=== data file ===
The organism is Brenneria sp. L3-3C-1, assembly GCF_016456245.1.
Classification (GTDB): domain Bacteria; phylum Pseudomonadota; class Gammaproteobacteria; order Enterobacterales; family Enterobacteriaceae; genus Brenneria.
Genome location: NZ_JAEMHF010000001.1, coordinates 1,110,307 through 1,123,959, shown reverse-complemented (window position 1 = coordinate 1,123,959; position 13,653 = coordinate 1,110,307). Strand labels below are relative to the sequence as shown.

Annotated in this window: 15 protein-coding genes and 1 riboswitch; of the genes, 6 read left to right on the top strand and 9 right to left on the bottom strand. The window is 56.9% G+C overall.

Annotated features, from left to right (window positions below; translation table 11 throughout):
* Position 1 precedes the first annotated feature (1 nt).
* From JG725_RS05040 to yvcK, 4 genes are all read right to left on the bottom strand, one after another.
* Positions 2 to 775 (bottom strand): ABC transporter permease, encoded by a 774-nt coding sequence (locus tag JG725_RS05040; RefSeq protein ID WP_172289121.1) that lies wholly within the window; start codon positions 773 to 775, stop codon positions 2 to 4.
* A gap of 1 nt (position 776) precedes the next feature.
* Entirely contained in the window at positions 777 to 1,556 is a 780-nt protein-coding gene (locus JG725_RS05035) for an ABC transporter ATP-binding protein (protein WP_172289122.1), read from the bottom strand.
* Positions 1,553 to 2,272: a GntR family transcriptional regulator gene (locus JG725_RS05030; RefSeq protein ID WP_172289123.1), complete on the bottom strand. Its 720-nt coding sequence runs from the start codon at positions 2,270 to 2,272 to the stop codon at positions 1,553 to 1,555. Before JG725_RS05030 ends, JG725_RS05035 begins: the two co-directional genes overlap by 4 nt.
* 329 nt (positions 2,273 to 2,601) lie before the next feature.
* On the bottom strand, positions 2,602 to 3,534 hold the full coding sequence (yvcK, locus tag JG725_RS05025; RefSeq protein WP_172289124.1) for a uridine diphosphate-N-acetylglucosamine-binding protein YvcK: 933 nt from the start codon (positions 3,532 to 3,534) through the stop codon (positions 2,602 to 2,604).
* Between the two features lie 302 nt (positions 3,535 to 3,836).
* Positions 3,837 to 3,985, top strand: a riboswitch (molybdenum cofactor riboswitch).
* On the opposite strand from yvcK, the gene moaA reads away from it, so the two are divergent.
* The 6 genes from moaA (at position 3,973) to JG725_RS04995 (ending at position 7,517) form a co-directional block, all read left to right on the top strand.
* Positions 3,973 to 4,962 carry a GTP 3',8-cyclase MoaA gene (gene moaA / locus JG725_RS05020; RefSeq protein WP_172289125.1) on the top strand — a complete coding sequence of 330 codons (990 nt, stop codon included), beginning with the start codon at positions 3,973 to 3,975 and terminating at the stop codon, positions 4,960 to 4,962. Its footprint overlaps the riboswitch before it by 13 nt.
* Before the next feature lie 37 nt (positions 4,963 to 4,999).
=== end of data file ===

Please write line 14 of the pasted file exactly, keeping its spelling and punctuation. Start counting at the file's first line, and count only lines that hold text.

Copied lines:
* Between the two features lie 302 nt (positions 3,535 to 3,836).